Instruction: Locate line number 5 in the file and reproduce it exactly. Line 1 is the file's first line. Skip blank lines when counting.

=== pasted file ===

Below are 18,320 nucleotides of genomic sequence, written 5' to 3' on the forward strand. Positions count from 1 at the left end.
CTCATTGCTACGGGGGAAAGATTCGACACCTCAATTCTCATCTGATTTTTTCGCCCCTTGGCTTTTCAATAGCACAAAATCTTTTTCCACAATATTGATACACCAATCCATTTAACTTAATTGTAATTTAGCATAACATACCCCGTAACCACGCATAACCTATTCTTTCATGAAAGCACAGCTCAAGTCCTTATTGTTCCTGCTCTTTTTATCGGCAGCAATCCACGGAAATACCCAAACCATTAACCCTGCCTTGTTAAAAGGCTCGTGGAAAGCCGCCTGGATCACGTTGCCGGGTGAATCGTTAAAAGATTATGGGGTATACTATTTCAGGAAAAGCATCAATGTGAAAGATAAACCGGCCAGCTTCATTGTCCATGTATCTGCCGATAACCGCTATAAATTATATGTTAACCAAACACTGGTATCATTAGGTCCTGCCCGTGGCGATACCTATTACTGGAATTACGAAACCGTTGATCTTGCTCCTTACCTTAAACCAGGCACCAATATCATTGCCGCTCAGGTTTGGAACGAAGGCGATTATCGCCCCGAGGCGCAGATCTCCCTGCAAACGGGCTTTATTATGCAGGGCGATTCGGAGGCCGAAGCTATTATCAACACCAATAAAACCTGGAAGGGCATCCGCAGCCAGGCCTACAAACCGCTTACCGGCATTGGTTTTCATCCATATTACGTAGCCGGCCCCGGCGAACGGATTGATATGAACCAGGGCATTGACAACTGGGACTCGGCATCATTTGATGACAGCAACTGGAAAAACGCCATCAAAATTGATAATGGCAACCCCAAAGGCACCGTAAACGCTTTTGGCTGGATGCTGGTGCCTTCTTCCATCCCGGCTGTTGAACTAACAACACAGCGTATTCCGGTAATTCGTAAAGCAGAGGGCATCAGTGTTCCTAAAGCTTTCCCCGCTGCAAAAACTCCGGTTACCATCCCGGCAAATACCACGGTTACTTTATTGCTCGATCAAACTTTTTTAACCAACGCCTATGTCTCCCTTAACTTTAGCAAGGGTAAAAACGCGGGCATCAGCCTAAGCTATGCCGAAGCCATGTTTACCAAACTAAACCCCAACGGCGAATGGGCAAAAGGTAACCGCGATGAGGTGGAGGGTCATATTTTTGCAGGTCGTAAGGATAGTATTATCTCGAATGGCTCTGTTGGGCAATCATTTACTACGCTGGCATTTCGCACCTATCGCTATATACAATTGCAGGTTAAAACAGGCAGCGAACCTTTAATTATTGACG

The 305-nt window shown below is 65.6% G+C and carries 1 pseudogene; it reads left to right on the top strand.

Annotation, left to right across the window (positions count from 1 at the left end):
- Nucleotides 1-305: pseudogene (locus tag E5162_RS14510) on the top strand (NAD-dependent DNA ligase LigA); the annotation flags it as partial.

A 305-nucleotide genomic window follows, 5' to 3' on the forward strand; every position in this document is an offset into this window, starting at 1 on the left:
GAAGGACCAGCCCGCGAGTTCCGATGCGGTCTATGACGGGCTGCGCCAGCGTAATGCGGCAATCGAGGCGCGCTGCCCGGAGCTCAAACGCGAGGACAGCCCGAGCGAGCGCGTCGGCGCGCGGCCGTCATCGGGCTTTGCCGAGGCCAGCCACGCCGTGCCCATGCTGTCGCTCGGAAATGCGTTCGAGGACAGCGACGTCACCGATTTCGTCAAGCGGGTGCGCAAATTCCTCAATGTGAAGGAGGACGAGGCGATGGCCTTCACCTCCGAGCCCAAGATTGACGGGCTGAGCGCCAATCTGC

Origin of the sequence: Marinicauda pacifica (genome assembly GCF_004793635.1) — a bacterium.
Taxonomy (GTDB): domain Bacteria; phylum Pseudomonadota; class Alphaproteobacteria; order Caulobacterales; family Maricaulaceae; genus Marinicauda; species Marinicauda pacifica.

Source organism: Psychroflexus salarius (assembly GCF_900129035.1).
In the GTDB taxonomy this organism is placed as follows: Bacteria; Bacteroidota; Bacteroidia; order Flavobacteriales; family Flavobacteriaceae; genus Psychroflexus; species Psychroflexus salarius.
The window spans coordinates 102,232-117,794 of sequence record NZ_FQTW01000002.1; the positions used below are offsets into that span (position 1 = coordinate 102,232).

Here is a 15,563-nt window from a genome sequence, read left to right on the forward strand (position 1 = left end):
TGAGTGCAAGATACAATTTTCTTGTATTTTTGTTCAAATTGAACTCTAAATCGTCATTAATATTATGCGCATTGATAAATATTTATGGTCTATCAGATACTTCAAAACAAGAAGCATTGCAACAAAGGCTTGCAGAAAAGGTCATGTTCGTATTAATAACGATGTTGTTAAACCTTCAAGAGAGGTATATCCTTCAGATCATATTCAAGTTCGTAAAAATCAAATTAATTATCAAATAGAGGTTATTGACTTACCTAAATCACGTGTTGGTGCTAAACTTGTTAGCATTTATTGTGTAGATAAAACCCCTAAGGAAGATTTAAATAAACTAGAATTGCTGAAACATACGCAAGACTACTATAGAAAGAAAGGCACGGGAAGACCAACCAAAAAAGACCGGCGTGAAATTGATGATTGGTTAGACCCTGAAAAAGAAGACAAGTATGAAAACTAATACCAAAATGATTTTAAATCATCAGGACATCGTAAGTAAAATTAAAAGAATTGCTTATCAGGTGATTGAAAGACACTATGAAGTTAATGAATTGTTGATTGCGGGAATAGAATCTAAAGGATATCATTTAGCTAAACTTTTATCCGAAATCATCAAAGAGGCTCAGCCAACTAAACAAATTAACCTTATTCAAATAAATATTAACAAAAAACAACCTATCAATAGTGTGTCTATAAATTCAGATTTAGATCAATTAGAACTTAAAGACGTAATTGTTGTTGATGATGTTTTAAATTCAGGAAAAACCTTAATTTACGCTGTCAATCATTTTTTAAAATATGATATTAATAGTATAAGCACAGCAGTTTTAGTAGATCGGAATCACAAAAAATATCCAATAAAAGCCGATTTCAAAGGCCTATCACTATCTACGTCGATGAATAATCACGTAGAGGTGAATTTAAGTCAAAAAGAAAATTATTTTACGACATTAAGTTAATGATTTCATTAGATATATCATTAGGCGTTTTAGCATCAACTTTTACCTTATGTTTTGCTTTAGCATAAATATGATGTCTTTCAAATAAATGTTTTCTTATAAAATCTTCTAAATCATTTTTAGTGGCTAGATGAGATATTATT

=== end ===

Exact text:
- Nucleotides 1-305: pseudogene (locus tag E5162_RS14510) on the top strand (NAD-dependent DNA ligase LigA); the annotation flags it as partial.